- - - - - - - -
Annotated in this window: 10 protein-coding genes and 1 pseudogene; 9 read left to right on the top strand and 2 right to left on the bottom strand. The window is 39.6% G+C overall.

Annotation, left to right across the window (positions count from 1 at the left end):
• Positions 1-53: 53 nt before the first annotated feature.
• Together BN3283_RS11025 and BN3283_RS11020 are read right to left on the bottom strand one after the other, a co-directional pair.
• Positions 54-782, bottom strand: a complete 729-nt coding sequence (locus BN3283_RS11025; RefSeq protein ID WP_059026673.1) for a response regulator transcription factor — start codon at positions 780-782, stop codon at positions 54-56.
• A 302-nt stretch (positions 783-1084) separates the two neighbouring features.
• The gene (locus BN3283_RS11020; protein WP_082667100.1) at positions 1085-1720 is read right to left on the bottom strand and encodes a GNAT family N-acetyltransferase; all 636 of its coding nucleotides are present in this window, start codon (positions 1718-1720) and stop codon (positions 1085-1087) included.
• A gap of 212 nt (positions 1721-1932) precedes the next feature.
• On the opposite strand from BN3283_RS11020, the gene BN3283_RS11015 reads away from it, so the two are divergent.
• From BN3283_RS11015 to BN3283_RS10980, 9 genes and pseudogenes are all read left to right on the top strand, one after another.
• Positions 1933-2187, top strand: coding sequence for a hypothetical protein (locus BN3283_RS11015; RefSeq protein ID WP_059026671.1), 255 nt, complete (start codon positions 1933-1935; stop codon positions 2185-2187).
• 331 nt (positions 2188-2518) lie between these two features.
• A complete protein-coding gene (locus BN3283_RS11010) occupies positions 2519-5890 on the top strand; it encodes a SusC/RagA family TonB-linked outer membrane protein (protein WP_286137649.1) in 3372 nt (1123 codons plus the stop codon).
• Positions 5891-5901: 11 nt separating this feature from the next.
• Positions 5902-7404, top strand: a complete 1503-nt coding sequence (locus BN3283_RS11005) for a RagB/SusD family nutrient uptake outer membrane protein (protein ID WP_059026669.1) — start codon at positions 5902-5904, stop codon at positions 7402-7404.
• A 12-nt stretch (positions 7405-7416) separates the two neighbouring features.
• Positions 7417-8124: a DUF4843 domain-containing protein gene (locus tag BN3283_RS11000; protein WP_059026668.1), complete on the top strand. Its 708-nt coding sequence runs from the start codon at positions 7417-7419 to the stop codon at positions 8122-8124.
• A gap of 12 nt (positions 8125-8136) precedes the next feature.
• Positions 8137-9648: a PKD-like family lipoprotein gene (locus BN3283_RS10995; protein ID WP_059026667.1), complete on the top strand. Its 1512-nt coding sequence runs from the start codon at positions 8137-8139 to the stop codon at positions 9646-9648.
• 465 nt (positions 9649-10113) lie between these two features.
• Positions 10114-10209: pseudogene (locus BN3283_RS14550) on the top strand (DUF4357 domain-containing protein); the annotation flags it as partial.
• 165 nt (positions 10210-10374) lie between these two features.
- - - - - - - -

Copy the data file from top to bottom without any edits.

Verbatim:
Annotated in this window: 10 protein-coding genes and 1 pseudogene; 9 read left to right on the top strand and 2 right to left on the bottom strand. The window is 39.6% G+C overall.

Annotation, left to right across the window (positions count from 1 at the left end):
• Positions 1-53: 53 nt before the first annotated feature.
• Together BN3283_RS11025 and BN3283_RS11020 are read right to left on the bottom strand one after the other, a co-directional pair.
• Positions 54-782, bottom strand: a complete 729-nt coding sequence (locus BN3283_RS11025; RefSeq protein ID WP_059026673.1) for a response regulator transcription factor — start codon at positions 780-782, stop codon at positions 54-56.
• A 302-nt stretch (positions 783-1084) separates the two neighbouring features.
• The gene (locus BN3283_RS11020; protein WP_082667100.1) at positions 1085-1720 is read right to left on the bottom strand and encodes a GNAT family N-acetyltransferase; all 636 of its coding nucleotides are present in this window, start codon (positions 1718-1720) and stop codon (positions 1085-1087) included.
• A gap of 212 nt (positions 1721-1932) precedes the next feature.
• On the opposite strand from BN3283_RS11020, the gene BN3283_RS11015 reads away from it, so the two are divergent.
• From BN3283_RS11015 to BN3283_RS10980, 9 genes and pseudogenes are all read left to right on the top strand, one after another.
• Positions 1933-2187, top strand: coding sequence for a hypothetical protein (locus BN3283_RS11015; RefSeq protein ID WP_059026671.1), 255 nt, complete (start codon positions 1933-1935; stop codon positions 2185-2187).
• 331 nt (positions 2188-2518) lie between these two features.
• A complete protein-coding gene (locus BN3283_RS11010) occupies positions 2519-5890 on the top strand; it encodes a SusC/RagA family TonB-linked outer membrane protein (protein WP_286137649.1) in 3372 nt (1123 codons plus the stop codon).
• Positions 5891-5901: 11 nt separating this feature from the next.
• Positions 5902-7404, top strand: a complete 1503-nt coding sequence (locus BN3283_RS11005) for a RagB/SusD family nutrient uptake outer membrane protein (protein ID WP_059026669.1) — start codon at positions 5902-5904, stop codon at positions 7402-7404.
• A 12-nt stretch (positions 7405-7416) separates the two neighbouring features.
• Positions 7417-8124: a DUF4843 domain-containing protein gene (locus tag BN3283_RS11000; protein WP_059026668.1), complete on the top strand. Its 708-nt coding sequence runs from the start codon at positions 7417-7419 to the stop codon at positions 8122-8124.
• A gap of 12 nt (positions 8125-8136) precedes the next feature.
• Positions 8137-9648: a PKD-like family lipoprotein gene (locus BN3283_RS10995; protein ID WP_059026667.1), complete on the top strand. Its 1512-nt coding sequence runs from the start codon at positions 8137-8139 to the stop codon at positions 9646-9648.
• 465 nt (positions 9649-10113) lie between these two features.
• Positions 10114-10209: pseudogene (locus BN3283_RS14550) on the top strand (DUF4357 domain-containing protein); the annotation flags it as partial.
• 165 nt (positions 10210-10374) lie between these two features.